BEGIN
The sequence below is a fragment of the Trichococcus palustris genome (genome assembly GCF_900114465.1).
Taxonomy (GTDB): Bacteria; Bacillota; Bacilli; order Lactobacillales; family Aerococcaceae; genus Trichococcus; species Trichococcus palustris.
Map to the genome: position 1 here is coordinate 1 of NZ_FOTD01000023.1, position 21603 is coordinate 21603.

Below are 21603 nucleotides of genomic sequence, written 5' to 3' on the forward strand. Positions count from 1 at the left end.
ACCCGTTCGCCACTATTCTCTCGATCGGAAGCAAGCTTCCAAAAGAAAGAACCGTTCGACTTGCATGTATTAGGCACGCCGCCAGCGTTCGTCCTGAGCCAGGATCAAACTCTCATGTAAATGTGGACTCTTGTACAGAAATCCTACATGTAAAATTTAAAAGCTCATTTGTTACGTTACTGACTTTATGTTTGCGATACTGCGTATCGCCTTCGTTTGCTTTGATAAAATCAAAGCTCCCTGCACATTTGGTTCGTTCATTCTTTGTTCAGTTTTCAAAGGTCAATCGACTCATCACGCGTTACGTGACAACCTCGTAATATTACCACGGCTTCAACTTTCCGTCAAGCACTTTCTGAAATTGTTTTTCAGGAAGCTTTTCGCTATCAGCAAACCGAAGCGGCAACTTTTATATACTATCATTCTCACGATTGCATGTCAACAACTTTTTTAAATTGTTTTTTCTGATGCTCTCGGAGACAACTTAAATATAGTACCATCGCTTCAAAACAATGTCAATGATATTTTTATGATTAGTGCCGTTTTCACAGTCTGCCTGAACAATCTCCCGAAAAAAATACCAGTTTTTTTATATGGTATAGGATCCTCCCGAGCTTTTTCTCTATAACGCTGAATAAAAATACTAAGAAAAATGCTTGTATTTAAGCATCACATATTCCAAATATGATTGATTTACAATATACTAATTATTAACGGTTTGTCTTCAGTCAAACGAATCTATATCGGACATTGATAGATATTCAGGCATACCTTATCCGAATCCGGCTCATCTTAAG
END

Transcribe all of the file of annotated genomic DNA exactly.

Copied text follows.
The sequence below is a fragment of the Trichococcus palustris genome (genome assembly GCF_900114465.1).
Taxonomy (GTDB): Bacteria; Bacillota; Bacilli; order Lactobacillales; family Aerococcaceae; genus Trichococcus; species Trichococcus palustris.
Map to the genome: position 1 here is coordinate 1 of NZ_FOTD01000023.1, position 21603 is coordinate 21603.

Below are 21603 nucleotides of genomic sequence, written 5' to 3' on the forward strand. Positions count from 1 at the left end.
ACCCGTTCGCCACTATTCTCTCGATCGGAAGCAAGCTTCCAAAAGAAAGAACCGTTCGACTTGCATGTATTAGGCACGCCGCCAGCGTTCGTCCTGAGCCAGGATCAAACTCTCATGTAAATGTGGACTCTTGTACAGAAATCCTACATGTAAAATTTAAAAGCTCATTTGTTACGTTACTGACTTTATGTTTGCGATACTGCGTATCGCCTTCGTTTGCTTTGATAAAATCAAAGCTCCCTGCACATTTGGTTCGTTCATTCTTTGTTCAGTTTTCAAAGGTCAATCGACTCATCACGCGTTACGTGACAACCTCGTAATATTACCACGGCTTCAACTTTCCGTCAAGCACTTTCTGAAATTGTTTTTCAGGAAGCTTTTCGCTATCAGCAAACCGAAGCGGCAACTTTTATATACTATCATTCTCACGATTGCATGTCAACAACTTTTTTAAATTGTTTTTTCTGATGCTCTCGGAGACAACTTAAATATAGTACCATCGCTTCAAAACAATGTCAATGATATTTTTATGATTAGTGCCGTTTTCACAGTCTGCCTGAACAATCTCCCGAAAAAAATACCAGTTTTTTTATATGGTATAGGATCCTCCCGAGCTTTTTCTCTATAACGCTGAATAAAAATACTAAGAAAAATGCTTGTATTTAAGCATCACATATTCCAAATATGATTGATTTACAATATACTAATTATTAACGGTTTGTCTTCAGTCAAACGAATCTATATCGGACATTGATAGATATTCAGGCATACCTTATCCGAATCCGGCTCATCTTAAG